Microsatellite genome-wide association study for mandibular prognathismby Keiichiro Ikuno, Takashi S. Kajii, Akira Oka, Hidetoshi Inoko, Hiroyuki Ishikawa, Junichiro Iida

American Journal of Orthodontics and Dentofacial Orthopedics

About

Year
2014
DOI
10.1016/j.ajodo.2014.01.022
Subject
Orthodontics

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Microsatellite genome-wi for mandibular prognathi

Keiichiro Ikuno,a Takashi S. Kajii,b Akira Oka,c Hidetoshi In

Hokkaido, Fukuoka, and Kanagawa, Japan

Introduction: Attempts have been made to identify suscep wide linkage studies, but the results of susceptibility loci association study of mandibular prognathism. Our objectiv using 23,465 microsatellite markers to detect mandibula study was based on the pooled DNA method, including 2 quent individual genotyping, with 240 experimental subjec lation. Results: Two suggestive associations on chromo 4 d PL ious 1q32 s, a

Ortho caus envi inhe tanc 9 paat ent lar iblaany any nd late nmandibular prognathism more effectively. trix protein (Matrilin-1)11 and erythrocyte membrane 12 aPostg

Ortho

Hokka bAsso

Devel cLectu fProfessor, Division of Oral Functional Science, Department of Orthodontics,

Graduate School of Dental Medicine, Hokkaido University, Hokkaido, Japan. 0889-5406/$36.00

Copyright  2014 by the American Association of Orthodontists.

ORIGINAL ARTICLEAn affected sibling pair analysis of mandibular prognathism in Japanese and Korean patients suggested that chromosomes 1p36, 6q25, and 19p13.2 were associated with the disease.10 Association studies of the 1p36 locus were also carried out and suggested that a cartilage maAll authors have completed and submitted the ICMJE Form for Disclosure of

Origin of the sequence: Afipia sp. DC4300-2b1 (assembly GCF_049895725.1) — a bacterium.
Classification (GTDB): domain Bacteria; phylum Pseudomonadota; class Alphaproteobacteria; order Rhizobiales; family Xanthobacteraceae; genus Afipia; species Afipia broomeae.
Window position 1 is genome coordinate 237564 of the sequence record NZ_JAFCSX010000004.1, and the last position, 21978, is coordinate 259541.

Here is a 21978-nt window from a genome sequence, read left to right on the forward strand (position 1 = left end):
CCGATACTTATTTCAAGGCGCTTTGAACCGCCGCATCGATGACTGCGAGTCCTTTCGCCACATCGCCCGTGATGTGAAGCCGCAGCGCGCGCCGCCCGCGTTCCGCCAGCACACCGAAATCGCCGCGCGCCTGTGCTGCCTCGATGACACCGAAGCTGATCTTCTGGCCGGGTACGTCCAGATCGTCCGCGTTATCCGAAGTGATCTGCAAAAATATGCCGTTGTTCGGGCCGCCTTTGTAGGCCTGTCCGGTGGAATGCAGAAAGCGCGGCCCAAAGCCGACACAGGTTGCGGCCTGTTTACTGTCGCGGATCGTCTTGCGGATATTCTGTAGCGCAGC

Potential Conflicts of Interest, and none were reported.

Address correspondence to: Takashi S. Kajii, Section of Orthodontics, Department of Oral Growth and Development, Fukuoka Dental College, 2-15-1

Tamura, Sawara-ku, Fukuoka 814-0913, Japan; e-mail, kajii@college.fdcnet.ac.jp.

Submitted, February 2013; revised and accepted, January 2014.dergo orthognathic surgery despite long-term use of a chincap appliance. If orthodontists could predict whether patients have strong factors for excessive mandibular growth, they could select strategies to treat dProfessor, Division of Basic Medical Science and Molecular Medicine, Department of Molecular Life Sciences, School of Medicine, Tokai University,

Kanagawa, Japan. eProfessor, Section of Orthodontics, Department of Oral Growth and Development, Fukuoka Dental College, Fukuoka, Japan.http:/ed by various patterns of genetic inheritance and ronmental factors. Although multiple models of ritance of the disease, including polygenic inherie,4 monogenic inheritance,5,6 autosomal-dominant treat adults with mandibular prognathism. Young tients with mandibular prognathism who are treated orthodontic clinics often receive orthopedic treatm with a chincap appliance for inhibiting mandibu bone growth in their growing period. Control of mand ular bone growth can improve the anteroposterior re tionship of the maxilla and the mandible in m patients. However, despite growth control for m years, the mandible sometimes grows excessively, a mandibular prognathism appears again in the growth period. Some patients will therefore need to u raduate student, Division of Oral Functional Science, Department of dontics, Graduate School of Dental Medicine, Hokkaido University, ido, Japan. ciate professor, Section of Orthodontics, Department of Oral Growth and opment, Fukuoka Dental College, Fukuoka, Japan. rer, Institute of Medical Science, Tokai University, Kanagawa, Japan.people.